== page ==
Feedback on EQ2’s Instant Level 90 ‘Winback’ idea

SmokeJumper (EQ2 Sr. Producer) proposed a winback campaign of granting returning players instant level 90’s if they buy DoV with hopes that the community at large would provide feedback.  I have gone back and forth on this idea with other games.  Getting back into a game like EQ2 is daunting.

The scope of the game (EQ2) is so much greater than a game like WoW and the process of going from 1-90 or even 50-90 (wherever one left off) is a little more than I can really stomach thinking about; it’s the main reason I really can’t see myself going back.  Yet, when I think about it, having a max level EQ2 character causes me to pause and think about what I would do — run raids?

The #1 reason I played EQ2 was for the adventure of living in the world they created and experiencing the immersiveness of moving through zone to zone — yet at the same time that type of experience is vastly diminished by the lack of other players around you doing the same.

On one hand it would diminish the greatest aspect of EQ2.  On the other hand it would probably increase the number of people playing.  As far as a successful winback, this would probably be one.  It may cause a few issues with other players feeling jipped out of what they earned or even cause segregation with not allowing any instant-level 90’s in your groups, but that’s truly secondary in nature to the real problem.

Returning players being far behind is really not an issue in WoW like it is in EQ2 because everything is so dumbed down.  It takes, literally, two weeks or maybe three to hit the cap and you’re raiding within a week or two after that.  You’ll have missed out on nothing in the world save for a few outdated instances and/or raids.  I feel like it’s different in EQ2.  It will take much longer to level and you’ll miss out on a lot more if you power-level.  Since there are far fewer players in EQ2 it’s also a much greater ghost-down and lonely experience than in WoW.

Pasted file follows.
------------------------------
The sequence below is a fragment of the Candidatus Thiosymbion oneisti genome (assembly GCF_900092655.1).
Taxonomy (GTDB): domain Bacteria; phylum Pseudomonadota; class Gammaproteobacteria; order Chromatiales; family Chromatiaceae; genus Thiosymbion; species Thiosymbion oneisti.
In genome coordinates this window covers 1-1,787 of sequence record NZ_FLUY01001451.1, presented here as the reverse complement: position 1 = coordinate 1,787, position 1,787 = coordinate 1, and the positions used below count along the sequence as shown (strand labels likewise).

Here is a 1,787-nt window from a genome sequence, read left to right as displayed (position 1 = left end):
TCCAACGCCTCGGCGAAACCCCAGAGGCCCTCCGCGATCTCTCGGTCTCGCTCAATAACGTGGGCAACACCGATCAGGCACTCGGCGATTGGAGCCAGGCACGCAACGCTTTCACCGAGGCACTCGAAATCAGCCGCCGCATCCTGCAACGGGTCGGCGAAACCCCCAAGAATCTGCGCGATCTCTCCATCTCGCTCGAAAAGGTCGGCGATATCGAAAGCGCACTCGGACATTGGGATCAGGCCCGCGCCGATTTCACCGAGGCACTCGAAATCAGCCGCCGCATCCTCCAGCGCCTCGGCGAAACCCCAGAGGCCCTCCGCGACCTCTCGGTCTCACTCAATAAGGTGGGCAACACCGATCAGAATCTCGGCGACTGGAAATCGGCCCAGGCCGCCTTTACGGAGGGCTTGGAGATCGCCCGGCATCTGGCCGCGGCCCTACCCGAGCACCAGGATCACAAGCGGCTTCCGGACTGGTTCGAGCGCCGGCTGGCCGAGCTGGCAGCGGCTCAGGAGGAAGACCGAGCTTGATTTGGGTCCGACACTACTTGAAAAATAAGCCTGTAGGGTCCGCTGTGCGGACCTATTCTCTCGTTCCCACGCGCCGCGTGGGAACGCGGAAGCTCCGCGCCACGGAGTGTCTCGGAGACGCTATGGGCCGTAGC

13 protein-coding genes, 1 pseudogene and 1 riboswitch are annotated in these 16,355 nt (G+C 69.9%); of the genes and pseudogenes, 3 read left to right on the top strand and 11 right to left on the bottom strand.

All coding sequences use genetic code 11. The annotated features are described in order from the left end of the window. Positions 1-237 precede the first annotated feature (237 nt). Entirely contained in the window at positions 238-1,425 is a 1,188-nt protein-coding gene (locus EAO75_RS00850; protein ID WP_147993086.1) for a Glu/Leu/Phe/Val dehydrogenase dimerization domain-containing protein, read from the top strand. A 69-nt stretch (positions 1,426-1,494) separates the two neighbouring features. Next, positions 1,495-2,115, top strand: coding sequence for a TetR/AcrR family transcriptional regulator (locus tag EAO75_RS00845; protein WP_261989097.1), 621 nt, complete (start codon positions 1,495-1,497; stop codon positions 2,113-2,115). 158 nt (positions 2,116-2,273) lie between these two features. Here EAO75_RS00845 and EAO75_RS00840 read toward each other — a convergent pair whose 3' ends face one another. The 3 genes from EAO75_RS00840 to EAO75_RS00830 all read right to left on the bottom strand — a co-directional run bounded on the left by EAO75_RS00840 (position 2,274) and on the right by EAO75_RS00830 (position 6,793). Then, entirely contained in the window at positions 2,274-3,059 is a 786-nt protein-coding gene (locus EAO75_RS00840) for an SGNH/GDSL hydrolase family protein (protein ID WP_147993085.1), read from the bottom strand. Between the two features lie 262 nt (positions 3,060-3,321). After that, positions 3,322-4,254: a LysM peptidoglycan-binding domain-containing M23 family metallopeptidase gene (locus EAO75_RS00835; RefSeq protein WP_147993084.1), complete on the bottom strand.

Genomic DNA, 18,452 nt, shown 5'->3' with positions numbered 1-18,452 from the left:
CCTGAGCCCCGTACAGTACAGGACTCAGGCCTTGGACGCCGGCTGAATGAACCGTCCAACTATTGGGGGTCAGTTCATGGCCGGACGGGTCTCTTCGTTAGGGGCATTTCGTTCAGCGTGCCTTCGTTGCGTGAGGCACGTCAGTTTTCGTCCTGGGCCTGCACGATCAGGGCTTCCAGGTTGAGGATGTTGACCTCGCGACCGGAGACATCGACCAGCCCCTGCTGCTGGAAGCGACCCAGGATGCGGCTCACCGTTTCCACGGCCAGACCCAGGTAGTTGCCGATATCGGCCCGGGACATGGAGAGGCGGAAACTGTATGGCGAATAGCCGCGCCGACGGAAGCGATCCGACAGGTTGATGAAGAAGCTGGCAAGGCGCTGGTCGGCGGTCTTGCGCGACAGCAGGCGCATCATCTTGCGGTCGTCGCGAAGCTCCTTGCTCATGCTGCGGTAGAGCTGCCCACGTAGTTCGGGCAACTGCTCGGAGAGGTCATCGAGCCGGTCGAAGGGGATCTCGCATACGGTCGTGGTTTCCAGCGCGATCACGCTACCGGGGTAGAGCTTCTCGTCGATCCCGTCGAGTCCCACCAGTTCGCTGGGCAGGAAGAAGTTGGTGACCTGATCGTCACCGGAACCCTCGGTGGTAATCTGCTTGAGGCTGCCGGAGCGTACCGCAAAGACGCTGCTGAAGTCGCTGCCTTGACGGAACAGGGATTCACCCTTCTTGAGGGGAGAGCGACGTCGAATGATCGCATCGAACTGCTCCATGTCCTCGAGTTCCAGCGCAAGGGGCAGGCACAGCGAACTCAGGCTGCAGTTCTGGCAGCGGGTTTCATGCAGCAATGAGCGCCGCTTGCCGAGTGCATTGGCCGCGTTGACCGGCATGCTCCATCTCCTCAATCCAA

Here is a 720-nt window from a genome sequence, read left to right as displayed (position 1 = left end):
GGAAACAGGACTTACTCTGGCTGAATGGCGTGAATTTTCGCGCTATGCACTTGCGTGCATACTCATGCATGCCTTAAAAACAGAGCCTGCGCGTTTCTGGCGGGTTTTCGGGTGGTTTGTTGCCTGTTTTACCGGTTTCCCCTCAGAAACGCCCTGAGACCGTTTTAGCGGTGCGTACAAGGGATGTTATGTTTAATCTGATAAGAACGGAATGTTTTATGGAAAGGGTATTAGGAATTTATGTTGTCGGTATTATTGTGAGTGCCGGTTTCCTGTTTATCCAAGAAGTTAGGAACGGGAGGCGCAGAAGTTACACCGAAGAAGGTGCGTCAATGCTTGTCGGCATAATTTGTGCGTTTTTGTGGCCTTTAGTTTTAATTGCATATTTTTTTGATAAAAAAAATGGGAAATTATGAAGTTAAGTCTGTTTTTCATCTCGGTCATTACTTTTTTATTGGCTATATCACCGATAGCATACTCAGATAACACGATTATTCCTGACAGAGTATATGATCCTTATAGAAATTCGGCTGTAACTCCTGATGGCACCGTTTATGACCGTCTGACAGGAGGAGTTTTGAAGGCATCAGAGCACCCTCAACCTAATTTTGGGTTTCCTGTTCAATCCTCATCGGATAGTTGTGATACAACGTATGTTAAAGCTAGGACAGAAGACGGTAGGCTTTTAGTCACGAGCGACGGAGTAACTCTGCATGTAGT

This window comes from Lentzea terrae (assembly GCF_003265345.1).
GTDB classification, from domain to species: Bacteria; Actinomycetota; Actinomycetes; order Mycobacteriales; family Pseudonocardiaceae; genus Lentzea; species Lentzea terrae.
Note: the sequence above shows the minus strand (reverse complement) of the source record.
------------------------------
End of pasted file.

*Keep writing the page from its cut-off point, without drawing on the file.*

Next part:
Vertical expansion is the issue, albeit one that is almost irrelevant to this topic since it’s not like we can change history here.  If games would stop shooting upwards and expand more horizontally then a winback campaign of this nature would not be necessary.

A few points worth mulling over:

– Do current players get to make instant 90’s?  Sounds fair, but at the same time it’s like poisoning the whole well instead of just someone’s cup.  It turns into an action game at this point.

– This would, if it goes live, confirm that EQ2 is an end-game experience just like WoW and as a result would diminish the entire 1-89 experience as meaningless.  It would further propogate this nonsensical idea that the end-game is where the game should begin and that the leveling experience is just a hassle.  That is the -wrong- mindset to be in and a huge reason why this industry is struggling.  The ‘world’ and the ‘living in it’ experience are going away for a quicker action-like game.

– Launch a new server where this can only happen, that way everyone there is equal.  Yet, this separates the community yet again after it already happened a great deal with EQ2x.